A note to parents this Easter…
Coming at you from Florida where it’s sunny and 70, but fear not, I’m hanging in the shade bc pale life is real life. But, aside from my sun struggles, I’m enjoying a little R&R with the husband and family. I’ve also learned I’m not good at disconnecting. Anyways, this will probably be my only post this week but it’s a very important one… it’s an open letter to parents (and the rest of you) that are considering getting a pet bunny for your child(ren) for Easter. Please don’t.
Every year, bunnies are dumped into shelters days and weeks after the holiday. This list isn’t meant to tell you all the negative things about bunnies, but rather help parents make informed decisions. Rabbits are the third most surrendered animal in the US meaning a lot of them are dumped into shelters every year. Unlike dogs which are given up for behavioral issues, bunnies are dropped off at shelters because owners no longer want to or are able to care for them. Yes, baby bunnies are super cute and many people buy them for their children in celebration of Easter. Here’s the problem with that: bunnies actually aren’t great pets for (young) children. Why not? Let me count the ways…
Why not to buy your young child a bunny:
1. Rabbits don’t like to be picked up – Bunnies are pretty low on the food chain and picking them up puts them in defensive mode. They can kick and scratch children who don’t know how to handle them properly.
2. Bunnies are delicate – Rabbits have extremely small, fragile bones that can break fairly easy. If they are dropped or kick-out while they are held, they can even injure their spines.
3. They scare easily – Again, rabbits are usually prey animals, so loud noises or commotion usually make them run and hide. Children can get sad or upset that the bunny doesn’t want seem to want to play with them.
4. Bunnies can live for 10 years – This isn’t meant to be a negative thing, it’s just a commonly overlooked fact. When people buy a cute baby bunny, they don’t realize they are signing up for a decade of responsibility.
5. Adopt one for yourself – If you’re thinking about getting a bunny, really consider if you personally want one as a pet. The rabbit will ultimately be your responsibility, not your child’s. That means cleaning litter daily, feeding and providing water, grooming, and nail trimming.
Now, let me really quickly tell you how cool bunnies are…
Why bunnies make great pets
1. Bunnies have big personalities – While taking photos at Red Door Animal Shelter, I met 5 bunnies and each one of them had their own little spunk. Some were calm, others were goofy, but all of them had their own unique traits.
2. They’re quiet – No complaints from neighbors here. Rabbits generally make little to no noise so they cause little disturbance, perfect for apartment living.
3. Rabbits are clean – They like to groom themselves and you can train them to use a litterbox, similar to a cat. In terms of grooming, they’re pretty low maintenance.
4. They bond with their owners – Since they are most active in the morning and evening, they like to enjoy your company when you’re home. They’re generally very social and some even recognize their owner’s voice.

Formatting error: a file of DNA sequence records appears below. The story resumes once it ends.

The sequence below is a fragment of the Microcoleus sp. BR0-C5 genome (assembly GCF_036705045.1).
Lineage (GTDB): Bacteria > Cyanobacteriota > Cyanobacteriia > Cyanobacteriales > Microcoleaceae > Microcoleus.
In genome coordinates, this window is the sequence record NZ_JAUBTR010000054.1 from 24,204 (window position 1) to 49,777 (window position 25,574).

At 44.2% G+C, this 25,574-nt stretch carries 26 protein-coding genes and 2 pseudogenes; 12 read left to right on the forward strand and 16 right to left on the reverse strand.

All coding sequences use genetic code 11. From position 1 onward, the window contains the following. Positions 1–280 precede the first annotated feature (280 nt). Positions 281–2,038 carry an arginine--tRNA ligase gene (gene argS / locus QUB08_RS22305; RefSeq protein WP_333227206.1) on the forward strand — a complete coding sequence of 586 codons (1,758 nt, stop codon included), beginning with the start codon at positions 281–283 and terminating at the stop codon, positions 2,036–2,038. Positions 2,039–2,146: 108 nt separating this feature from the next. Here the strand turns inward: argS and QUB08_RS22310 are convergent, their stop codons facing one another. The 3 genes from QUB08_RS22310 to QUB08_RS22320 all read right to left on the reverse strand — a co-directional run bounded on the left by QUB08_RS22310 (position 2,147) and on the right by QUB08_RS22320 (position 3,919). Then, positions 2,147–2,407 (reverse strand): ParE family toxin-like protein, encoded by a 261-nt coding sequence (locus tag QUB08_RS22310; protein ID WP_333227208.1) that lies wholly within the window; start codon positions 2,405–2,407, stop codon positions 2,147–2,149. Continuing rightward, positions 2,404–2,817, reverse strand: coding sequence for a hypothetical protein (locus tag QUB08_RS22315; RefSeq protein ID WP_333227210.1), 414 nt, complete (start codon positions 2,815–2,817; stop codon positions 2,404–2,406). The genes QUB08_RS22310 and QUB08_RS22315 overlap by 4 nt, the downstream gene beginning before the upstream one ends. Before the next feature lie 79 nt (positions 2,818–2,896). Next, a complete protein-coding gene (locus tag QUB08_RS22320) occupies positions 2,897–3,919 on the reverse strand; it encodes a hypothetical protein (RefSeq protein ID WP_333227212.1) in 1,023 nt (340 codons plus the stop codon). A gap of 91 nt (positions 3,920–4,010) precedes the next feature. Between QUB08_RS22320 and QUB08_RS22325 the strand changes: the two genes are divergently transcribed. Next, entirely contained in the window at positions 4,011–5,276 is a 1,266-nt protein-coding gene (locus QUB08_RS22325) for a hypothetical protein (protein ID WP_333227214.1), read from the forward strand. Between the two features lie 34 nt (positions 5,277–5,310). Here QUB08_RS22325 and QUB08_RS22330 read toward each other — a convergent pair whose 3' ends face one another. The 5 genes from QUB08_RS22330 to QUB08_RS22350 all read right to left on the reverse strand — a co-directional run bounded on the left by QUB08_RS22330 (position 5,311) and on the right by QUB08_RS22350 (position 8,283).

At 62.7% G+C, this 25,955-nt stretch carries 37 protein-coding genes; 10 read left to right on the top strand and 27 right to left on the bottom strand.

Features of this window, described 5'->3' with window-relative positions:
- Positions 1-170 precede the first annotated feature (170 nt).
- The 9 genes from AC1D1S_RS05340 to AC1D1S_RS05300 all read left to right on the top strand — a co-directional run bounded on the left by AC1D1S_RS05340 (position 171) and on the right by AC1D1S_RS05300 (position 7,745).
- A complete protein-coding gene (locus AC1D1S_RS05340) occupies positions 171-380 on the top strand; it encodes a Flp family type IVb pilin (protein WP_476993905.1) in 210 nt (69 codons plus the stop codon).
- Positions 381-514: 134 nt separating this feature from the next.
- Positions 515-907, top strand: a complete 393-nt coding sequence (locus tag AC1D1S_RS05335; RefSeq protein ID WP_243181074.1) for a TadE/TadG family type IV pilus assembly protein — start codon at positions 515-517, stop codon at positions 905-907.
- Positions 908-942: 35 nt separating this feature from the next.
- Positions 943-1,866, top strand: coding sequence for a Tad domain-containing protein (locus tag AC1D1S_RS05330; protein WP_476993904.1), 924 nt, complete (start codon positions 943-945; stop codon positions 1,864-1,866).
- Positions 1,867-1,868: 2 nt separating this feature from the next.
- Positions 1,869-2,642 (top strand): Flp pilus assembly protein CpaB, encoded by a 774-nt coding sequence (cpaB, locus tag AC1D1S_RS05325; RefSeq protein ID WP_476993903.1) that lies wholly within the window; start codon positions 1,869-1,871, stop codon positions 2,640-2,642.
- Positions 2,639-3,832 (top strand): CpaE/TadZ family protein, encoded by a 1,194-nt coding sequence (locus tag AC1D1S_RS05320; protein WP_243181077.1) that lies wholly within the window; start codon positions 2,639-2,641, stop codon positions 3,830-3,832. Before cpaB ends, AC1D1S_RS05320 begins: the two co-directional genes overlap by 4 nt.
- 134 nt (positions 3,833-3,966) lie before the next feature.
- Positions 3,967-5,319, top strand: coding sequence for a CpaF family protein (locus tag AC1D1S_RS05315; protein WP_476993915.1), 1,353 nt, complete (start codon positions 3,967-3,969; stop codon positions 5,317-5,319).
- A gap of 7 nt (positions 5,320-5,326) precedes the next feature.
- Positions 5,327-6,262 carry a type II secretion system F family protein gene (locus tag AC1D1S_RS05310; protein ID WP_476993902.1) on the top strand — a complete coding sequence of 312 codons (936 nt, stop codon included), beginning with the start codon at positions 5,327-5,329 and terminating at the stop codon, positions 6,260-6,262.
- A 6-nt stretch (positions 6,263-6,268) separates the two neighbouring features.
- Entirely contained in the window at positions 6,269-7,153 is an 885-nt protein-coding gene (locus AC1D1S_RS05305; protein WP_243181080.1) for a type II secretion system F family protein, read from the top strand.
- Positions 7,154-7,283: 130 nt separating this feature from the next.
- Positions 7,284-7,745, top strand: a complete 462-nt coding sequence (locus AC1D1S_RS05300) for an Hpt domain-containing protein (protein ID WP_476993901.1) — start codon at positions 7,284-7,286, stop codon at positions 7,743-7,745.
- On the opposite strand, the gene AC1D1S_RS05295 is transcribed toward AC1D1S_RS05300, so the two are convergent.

5. Bunnies are so freaking cute – They’re playful, they love toys, and their little hops will keep you giggling all day. I had an absolute blast hanging out with bunnies and highly recommend them if you can provide one a home!
So there you have it, why you shouldn’t get your young children a bunny for Easter but why you should consider adopting one if you have the right home environment. Have you ever considered getting a bunny? Let me know in the comments below!
Okay first, a huge thank you to Red Door Animal Shelter. They do wonderful work mostly with cats and rabbits. They currently have about 70 rabbits in their care and get calls daily to take in more. If you want to hang with bunnies, they’re always looking for volunteers! You’ll have a blast hanging out with these fluff balls. Okay, now let’s meet the bun buns!
Red Oak – Okay I had two favorites and this boy was one of them. He was super outgoing and loved being around people. He’s young but will need special vet care since his back molars will need to be filed every 30-60 days. He’s an orange Mini Satan Mix and he’s all kinds of cute. For more information about Red Oak, click here.
Laurel – This white bunny with blue eyes is a total cutie. He’s a bit more reserved but equally as loving… I mean, look at our Lady and the Tramp moment… for more information about Laurel, email Red Door Animal Shelter.
Elder – The other favorite of the day, this sweet boy was super social and sweet. He’s a young English Spot mix that would do well in almost any home. For more information about Elder, click here.
Watercress – Is it a bird? Cat? No, it’s an Agora English Mix bunny and her fluff is too much to handle. She’s a very spunky and independent woman and would do well with an experienced rabbit owner. For more information about Watercress, click here.
Beefsquatch – Last but not least, Beefsquatch. This sweet, happy boy has been adopted! Congrats Beefsquatch on your forever home!
This two piece maxi dress is sadly old, but I love it. I’ve found some similar looks below!
All photos credit: Margaret Rajic